When Grief Goes Viral: Mourning and Meaning in the COVID Pandemic 

Robert A. Neimeyer, Ph.D.

October 3rd, 2022 12:00 pm - 1:30 pm

1.5 CE Credits

Online via Zoom

With the global pandemic of COVID-19 has come the loss of a world of once familiar routines, relationships and resources that previously conferred on our lives a sense of security and meaning. This workshop introduces carefully validated screening tools for both pandemic-specific risk factors associated with bereavement as the contagion spreads and the pandemic grief it leaves in its wake. 

This presentation summarizes recent research that documents the severity and impact of losing a loved one to COVID-19 and other causes of death in the pandemic, and empirically identifies 10 unique risk factors for functional impairment of work and social roles associated with the circumstances of the loss.  Moreover, we will briefly discuss evidence for the critical role of meaning making in mediating or bridging risk factors on the one hand with anguishing grief and social dysfunction on the other, suggesting the role of meaning focused interventions for dealing with these disturbances constructively.

 After attending this workshop, attendees will be able to 

  • Describe two validated brief screening tools for assessing pandemic grief risk factors and dysfunctional grief following COVID bereavement.
  • List five evidence-informed risk factors for complicated or prolonged grief exacerbated by the COVID crisis.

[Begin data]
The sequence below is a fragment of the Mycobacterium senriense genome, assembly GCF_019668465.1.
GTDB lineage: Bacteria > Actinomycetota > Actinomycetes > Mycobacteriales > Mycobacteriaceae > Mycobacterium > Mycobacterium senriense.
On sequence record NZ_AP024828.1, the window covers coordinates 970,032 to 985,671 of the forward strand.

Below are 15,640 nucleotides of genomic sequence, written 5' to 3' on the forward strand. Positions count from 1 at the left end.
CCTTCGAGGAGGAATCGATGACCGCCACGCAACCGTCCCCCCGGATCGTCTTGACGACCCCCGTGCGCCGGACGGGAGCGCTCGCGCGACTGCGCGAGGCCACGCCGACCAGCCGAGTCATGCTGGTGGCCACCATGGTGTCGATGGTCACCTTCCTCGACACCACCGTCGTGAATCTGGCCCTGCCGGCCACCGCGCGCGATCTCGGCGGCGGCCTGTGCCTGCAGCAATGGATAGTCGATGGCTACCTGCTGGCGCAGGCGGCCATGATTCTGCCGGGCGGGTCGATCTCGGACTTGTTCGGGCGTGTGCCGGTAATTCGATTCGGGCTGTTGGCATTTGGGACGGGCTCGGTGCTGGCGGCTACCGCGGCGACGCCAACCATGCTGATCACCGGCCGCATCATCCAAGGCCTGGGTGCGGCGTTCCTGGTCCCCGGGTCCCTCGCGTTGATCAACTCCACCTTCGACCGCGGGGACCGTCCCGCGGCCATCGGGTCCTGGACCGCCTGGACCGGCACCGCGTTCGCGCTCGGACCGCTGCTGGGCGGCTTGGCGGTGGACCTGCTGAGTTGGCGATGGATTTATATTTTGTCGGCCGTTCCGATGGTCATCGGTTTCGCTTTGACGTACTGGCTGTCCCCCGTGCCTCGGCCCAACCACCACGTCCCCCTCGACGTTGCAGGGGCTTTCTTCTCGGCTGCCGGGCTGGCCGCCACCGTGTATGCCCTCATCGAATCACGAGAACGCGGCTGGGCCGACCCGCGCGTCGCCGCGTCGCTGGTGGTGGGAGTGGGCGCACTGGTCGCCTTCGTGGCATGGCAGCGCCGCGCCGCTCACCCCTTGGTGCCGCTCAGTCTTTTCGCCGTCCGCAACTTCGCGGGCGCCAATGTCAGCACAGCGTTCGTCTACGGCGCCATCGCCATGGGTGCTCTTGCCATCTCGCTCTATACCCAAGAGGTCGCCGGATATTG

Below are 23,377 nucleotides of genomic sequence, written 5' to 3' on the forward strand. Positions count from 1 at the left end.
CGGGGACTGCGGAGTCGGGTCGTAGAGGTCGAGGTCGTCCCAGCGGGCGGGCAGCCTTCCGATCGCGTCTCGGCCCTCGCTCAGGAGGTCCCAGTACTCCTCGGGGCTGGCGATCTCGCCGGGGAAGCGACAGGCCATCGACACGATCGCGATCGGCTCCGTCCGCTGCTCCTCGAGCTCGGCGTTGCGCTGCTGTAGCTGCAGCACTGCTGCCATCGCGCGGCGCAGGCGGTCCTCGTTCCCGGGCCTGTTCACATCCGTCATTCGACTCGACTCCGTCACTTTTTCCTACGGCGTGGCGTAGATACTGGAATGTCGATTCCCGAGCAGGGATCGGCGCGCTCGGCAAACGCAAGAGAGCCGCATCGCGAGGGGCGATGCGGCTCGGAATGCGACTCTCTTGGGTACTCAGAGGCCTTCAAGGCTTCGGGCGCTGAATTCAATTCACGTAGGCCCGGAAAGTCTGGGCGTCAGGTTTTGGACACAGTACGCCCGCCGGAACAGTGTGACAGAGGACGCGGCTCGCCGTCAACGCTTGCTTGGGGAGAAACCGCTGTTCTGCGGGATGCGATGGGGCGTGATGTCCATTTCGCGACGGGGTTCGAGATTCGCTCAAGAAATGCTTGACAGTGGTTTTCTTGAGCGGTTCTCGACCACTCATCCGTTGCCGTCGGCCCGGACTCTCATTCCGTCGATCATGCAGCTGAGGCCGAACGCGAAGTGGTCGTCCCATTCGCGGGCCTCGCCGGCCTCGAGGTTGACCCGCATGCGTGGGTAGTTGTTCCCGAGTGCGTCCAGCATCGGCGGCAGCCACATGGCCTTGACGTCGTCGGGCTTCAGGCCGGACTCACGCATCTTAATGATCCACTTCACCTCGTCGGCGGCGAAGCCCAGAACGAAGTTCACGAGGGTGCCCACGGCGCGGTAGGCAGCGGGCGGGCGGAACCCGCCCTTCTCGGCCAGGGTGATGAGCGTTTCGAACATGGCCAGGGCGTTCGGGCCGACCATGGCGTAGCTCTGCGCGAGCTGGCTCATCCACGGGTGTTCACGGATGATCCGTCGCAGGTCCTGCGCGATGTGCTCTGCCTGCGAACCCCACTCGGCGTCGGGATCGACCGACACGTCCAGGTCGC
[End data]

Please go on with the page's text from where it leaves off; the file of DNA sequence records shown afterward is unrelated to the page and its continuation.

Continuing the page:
• Identify four therapeutic procedures for addressing pandemic grief and unfinished business in bereavement.




Robert A. Neimeyer, PhD, is Professor Emeritus of the Department of Psychology, University of Memphis, maintains an active consulting and coaching practice, and also directs the Portland Institute for Loss and Transition, a “university without walls” for international online training in grief therapy.  Neimeyer has published 30 books, including New Techniques of Grief Therapy:  Bereavement and Beyond, and serves as Editor of Death Studies. The author of nearly 600 articles and chapters and a popular workshop presenter, he is currently working to advance a more adequate theory of grieving as a meaning-making process.  In recognition of his contributions, he has been given Lifetime Achievement Awards by both the Association for Death Education and Counseling and the International Network on Personal Meaning